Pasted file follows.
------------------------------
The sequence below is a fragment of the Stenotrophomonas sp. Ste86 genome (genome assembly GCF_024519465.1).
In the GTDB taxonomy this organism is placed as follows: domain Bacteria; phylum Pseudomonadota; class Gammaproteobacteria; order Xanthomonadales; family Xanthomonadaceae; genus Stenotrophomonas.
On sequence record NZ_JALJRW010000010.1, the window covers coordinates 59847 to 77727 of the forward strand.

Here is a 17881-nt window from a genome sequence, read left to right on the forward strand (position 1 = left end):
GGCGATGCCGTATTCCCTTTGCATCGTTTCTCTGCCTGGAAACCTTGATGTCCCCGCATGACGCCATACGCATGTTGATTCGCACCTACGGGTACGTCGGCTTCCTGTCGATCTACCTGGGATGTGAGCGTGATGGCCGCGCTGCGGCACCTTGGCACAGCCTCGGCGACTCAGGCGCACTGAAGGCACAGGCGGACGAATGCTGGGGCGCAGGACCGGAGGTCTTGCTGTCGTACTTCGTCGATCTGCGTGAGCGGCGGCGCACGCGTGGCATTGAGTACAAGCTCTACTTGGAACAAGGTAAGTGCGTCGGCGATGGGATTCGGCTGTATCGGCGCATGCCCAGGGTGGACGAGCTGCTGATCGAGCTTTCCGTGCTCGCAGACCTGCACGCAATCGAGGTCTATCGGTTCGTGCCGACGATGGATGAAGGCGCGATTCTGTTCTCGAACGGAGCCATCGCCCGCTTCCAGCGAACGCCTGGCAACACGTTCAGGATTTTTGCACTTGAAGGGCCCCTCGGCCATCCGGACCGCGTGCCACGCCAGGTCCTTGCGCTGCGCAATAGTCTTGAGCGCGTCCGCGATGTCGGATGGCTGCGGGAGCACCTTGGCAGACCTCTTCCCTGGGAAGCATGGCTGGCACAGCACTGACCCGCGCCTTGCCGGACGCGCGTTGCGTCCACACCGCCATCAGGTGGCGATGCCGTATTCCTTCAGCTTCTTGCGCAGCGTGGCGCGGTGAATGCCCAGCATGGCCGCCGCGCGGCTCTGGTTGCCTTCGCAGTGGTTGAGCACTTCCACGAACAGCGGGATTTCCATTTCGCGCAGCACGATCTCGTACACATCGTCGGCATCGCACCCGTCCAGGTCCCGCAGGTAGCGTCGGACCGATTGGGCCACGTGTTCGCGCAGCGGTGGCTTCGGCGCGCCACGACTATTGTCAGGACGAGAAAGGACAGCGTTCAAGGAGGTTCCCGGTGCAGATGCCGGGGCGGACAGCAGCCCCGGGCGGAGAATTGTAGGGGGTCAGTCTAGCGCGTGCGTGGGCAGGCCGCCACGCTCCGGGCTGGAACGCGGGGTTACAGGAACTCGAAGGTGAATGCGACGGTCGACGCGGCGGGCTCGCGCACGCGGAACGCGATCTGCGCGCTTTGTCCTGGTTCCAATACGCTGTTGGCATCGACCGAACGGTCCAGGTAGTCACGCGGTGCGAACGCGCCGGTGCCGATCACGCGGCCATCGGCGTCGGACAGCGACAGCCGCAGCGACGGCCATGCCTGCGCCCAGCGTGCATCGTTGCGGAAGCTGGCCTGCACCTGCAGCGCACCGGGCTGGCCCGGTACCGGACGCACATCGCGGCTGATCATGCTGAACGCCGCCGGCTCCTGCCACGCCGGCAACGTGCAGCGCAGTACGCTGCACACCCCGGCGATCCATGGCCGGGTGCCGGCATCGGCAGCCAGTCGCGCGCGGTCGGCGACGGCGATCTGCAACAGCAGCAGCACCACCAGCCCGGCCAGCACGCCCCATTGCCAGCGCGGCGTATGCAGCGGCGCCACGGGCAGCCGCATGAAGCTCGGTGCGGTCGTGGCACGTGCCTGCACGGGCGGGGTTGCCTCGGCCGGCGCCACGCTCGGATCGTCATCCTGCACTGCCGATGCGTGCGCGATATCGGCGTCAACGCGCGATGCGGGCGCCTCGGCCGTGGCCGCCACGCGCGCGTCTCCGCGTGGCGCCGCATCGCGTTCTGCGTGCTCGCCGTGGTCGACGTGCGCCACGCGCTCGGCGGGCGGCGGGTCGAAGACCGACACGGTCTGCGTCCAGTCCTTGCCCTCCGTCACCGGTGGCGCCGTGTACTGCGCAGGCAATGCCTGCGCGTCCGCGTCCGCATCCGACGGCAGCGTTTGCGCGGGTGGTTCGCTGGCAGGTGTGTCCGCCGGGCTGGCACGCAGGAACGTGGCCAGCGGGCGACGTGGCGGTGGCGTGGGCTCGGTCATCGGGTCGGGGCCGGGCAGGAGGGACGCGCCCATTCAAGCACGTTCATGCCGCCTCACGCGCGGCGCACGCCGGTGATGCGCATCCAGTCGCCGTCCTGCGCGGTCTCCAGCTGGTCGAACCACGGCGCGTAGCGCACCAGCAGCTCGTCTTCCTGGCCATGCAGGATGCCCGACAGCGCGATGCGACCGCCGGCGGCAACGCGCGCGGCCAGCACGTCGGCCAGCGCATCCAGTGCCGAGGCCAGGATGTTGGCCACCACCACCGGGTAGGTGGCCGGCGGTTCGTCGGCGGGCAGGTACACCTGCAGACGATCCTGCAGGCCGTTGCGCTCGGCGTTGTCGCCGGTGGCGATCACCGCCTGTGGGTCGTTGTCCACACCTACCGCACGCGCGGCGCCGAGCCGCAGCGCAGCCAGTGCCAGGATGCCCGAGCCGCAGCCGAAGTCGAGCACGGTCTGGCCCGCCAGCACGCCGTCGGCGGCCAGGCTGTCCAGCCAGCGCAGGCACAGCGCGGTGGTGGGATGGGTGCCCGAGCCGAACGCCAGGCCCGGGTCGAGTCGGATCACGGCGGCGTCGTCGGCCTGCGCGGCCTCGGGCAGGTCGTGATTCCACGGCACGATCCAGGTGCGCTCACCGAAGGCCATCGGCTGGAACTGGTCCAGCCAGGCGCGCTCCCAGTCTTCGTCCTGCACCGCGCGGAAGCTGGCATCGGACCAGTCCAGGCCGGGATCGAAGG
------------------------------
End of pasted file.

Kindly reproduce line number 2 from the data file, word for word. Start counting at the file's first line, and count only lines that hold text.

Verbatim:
In the GTDB taxonomy this organism is placed as follows: domain Bacteria; phylum Pseudomonadota; class Gammaproteobacteria; order Xanthomonadales; family Xanthomonadaceae; genus Stenotrophomonas.